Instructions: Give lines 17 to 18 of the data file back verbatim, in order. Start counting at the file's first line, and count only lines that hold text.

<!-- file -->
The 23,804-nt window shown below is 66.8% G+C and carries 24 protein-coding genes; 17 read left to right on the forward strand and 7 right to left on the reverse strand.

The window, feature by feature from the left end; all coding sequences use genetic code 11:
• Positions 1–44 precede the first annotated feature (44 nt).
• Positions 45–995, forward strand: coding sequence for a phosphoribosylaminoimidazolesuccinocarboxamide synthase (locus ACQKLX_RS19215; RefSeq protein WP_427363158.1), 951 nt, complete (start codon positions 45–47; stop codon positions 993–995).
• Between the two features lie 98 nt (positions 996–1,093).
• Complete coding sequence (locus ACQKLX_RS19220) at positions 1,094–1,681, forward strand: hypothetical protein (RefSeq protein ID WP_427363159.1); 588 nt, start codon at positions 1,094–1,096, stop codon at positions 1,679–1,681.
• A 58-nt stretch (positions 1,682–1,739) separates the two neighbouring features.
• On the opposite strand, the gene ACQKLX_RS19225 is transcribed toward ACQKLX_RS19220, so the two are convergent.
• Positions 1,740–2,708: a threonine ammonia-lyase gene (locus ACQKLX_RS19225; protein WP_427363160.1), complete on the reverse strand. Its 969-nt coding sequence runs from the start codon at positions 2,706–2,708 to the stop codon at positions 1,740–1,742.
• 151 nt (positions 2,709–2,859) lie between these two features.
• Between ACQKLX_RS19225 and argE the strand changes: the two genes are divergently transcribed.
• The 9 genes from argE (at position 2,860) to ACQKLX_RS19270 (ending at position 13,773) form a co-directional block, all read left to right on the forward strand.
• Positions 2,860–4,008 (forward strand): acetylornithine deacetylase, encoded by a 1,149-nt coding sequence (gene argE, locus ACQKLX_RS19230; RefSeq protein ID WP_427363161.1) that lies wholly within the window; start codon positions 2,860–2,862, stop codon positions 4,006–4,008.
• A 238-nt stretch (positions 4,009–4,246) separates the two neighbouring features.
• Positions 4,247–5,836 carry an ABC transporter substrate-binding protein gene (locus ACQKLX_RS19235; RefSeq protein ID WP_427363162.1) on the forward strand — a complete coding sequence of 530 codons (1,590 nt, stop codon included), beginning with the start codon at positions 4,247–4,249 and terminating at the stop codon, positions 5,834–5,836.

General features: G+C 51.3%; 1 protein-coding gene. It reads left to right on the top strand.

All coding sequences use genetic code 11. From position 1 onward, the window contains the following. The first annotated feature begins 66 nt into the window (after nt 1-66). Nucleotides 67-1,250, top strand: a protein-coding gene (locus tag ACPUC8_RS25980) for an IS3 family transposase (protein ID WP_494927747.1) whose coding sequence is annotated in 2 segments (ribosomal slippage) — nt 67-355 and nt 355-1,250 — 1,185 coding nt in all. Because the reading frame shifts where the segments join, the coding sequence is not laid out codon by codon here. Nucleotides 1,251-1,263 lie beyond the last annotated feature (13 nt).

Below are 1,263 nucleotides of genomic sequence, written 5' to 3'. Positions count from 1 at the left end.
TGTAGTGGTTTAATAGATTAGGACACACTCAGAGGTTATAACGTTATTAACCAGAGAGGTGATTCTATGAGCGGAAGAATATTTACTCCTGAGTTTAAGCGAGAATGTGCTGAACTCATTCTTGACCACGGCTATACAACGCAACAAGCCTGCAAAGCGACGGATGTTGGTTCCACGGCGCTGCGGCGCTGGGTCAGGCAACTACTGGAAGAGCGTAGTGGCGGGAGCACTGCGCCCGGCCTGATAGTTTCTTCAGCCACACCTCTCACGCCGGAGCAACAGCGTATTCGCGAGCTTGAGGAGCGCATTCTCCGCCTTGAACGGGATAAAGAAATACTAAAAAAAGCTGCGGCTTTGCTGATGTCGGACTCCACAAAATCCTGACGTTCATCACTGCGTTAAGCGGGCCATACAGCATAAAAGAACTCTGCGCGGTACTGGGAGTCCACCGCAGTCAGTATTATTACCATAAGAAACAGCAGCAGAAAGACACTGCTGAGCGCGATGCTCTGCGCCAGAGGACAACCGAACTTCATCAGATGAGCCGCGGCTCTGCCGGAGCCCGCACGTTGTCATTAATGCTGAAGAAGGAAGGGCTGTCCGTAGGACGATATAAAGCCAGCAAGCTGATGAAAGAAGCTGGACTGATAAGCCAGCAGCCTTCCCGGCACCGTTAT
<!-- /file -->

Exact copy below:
All coding sequences use genetic code 11. From position 1 onward, the window contains the following. The first annotated feature begins 66 nt into the window (after nt 1-66). Nucleotides 67-1,250, top strand: a protein-coding gene (locus tag ACPUC8_RS25980) for an IS3 family transposase (protein ID WP_494927747.1) whose coding sequence is annotated in 2 segments (ribosomal slippage) — nt 67-355 and nt 355-1,250 — 1,185 coding nt in all. Because the reading frame shifts where the segments join, the coding sequence is not laid out codon by codon here. Nucleotides 1,251-1,263 lie beyond the last annotated feature (13 nt).

Below are 1,263 nucleotides of genomic sequence, written 5' to 3'. Positions count from 1 at the left end.